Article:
The truth behind Spotify's financial status has been revealed by a key music exec, who believes that the free version service may be too popular in the UK for it to make money from subscriptions.
Speaking at an event in conjunction with the publication of the IFPI's (International Federation of the Phonographic Industry) digital music report, Rob Wells, Senior Vice-President Digital for Universal Music Group International, praised the service for its "sustainable financial model" but did highlight issues it was having in the UK, noting it was here and in Spain where it was "lagging behind" when it comes to the way it pays record companies.
"In all its territories bar two [the UK and Spain], Spotify pays the labels from a mixture of the money it generates from advertising revenues and subscriptions. That to me equates to a sustainable business model," Wells explained.
Down the stream
The problem with the UK and Spain is that the lack of subscribers means that music companies are being paid per song listened to instead of from an advert and subscription money pot. This means a decidedly smaller revenue stream.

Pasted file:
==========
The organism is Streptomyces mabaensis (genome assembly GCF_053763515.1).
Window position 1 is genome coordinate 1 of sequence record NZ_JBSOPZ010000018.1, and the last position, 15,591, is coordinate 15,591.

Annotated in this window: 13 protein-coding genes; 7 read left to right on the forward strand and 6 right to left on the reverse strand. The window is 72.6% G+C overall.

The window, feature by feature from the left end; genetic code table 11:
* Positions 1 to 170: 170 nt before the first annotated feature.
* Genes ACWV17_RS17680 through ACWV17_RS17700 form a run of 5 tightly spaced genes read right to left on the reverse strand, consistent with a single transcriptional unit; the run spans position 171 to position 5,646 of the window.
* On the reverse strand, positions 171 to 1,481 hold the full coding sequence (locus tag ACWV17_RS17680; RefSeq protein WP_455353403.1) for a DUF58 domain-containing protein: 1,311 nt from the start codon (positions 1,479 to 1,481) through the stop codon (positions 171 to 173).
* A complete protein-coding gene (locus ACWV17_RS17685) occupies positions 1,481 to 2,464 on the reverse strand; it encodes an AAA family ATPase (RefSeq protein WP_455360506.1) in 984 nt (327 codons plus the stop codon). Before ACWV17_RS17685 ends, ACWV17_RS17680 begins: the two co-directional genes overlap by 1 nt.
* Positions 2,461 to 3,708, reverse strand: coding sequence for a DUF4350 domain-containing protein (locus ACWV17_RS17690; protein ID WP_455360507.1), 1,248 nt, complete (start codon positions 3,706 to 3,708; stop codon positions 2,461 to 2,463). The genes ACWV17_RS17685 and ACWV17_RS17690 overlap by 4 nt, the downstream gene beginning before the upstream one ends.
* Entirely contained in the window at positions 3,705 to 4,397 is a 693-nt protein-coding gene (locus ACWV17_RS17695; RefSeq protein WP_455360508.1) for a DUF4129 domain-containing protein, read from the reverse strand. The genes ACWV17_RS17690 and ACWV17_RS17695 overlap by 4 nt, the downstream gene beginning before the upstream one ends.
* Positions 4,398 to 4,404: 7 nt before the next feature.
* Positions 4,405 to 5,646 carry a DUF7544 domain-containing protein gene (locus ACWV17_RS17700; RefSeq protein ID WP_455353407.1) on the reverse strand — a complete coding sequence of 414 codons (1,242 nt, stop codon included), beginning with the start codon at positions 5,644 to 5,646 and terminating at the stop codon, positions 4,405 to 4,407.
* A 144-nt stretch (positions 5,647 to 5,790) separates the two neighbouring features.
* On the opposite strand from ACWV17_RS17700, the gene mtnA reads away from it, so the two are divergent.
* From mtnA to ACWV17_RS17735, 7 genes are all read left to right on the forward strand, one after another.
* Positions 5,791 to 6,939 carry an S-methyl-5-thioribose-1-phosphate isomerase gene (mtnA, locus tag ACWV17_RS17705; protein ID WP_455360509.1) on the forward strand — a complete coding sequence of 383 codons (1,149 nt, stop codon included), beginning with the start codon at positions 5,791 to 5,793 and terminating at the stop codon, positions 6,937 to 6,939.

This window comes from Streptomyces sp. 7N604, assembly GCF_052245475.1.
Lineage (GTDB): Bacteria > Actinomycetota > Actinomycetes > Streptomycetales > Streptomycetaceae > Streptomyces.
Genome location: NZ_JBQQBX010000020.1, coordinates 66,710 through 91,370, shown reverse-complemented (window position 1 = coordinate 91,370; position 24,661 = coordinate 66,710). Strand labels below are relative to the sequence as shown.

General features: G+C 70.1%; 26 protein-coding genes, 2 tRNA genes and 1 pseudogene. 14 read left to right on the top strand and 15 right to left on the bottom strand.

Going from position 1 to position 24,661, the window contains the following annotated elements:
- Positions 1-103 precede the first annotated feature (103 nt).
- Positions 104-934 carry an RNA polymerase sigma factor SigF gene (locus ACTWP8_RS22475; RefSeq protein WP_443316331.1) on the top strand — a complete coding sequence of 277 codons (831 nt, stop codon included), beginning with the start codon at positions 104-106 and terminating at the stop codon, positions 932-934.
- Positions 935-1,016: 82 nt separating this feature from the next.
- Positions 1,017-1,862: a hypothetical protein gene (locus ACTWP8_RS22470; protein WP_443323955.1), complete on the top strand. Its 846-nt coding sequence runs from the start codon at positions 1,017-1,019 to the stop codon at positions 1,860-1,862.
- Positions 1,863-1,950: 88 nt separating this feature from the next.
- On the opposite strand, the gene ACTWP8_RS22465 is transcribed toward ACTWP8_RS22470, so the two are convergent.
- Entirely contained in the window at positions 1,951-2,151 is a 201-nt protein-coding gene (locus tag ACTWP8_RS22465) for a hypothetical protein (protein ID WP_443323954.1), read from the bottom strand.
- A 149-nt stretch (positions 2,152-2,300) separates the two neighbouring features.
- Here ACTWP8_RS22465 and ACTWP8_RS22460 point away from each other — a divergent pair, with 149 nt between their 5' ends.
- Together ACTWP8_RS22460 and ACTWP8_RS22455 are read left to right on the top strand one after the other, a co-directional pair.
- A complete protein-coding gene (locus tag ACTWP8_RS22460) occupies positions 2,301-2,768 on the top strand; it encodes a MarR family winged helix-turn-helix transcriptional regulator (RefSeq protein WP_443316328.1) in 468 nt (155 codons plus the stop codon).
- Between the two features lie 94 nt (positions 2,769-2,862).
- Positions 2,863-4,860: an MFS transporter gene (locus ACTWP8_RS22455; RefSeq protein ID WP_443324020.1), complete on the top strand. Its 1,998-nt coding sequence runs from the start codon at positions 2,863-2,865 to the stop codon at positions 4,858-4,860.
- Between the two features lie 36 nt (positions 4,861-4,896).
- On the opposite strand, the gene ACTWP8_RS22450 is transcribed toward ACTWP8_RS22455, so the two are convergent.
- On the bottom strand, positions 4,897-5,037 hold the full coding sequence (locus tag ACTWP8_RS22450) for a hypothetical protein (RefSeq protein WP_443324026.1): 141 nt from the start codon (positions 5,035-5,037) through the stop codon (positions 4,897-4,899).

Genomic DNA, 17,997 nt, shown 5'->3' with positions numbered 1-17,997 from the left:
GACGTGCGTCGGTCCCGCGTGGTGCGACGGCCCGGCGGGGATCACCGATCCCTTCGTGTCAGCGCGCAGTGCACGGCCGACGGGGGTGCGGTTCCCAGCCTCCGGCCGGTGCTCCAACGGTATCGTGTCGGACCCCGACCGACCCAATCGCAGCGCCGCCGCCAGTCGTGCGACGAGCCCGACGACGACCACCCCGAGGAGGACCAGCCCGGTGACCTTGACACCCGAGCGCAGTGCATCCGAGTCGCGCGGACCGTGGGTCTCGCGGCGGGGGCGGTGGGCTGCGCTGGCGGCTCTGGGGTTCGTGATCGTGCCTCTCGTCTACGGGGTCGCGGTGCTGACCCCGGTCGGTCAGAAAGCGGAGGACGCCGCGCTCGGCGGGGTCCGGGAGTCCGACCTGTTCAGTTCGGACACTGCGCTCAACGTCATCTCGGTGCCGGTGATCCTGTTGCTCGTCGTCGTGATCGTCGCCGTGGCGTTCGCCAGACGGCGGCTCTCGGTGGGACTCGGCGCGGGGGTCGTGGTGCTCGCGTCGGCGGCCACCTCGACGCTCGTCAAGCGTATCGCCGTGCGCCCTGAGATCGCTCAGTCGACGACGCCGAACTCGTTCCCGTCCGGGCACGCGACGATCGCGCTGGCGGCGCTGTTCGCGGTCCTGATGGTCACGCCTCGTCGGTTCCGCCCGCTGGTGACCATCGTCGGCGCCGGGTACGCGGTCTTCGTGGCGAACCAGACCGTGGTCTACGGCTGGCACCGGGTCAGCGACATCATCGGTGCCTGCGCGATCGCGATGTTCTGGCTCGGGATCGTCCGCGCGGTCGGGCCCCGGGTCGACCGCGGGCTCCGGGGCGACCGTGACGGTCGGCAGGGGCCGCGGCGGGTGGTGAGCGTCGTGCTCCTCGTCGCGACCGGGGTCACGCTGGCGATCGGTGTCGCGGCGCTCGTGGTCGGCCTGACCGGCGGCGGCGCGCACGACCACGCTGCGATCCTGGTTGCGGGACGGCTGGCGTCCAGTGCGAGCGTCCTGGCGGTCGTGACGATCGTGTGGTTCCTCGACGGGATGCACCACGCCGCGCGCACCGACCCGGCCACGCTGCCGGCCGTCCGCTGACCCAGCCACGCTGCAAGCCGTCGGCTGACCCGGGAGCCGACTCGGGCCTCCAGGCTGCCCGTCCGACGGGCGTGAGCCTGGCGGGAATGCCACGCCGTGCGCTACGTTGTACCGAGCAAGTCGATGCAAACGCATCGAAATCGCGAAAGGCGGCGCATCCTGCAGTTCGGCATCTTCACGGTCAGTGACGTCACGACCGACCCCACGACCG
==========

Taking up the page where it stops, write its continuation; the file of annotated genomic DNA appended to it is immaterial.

Wells also revealed that it doesn't take a massive percentage of people to subscribe to make enough money to pay for the music – around 10 or 12 per cent per territory, but it is unclear how far behind the UK is from reaching that figure.
The IFPI report today does show that Spotify has its work cut out in maintaining a user base, as there are now 400 services licensed worldwide by music companies with ISPs, mobile and other partners.
It makes sense that the record industry becomes part of the myriad music streaming sites out there – but more services on offer does mean that the likes of Spotify and Sky Songs will have to try that little bit harder to entice music listeners to their service.
Via the Telegraph
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Marc Chacksfield is the Editor In Chief, Shortlist.com at DC Thomson. He started out life as a movie writer for numerous (now defunct) magazines and soon found himself online - editing a gaggle of gadget sites, including TechRadar, Digital Camera World and Tom's Guide UK. At Shortlist you'll find him mostly writing about movies and tech, so no change there then.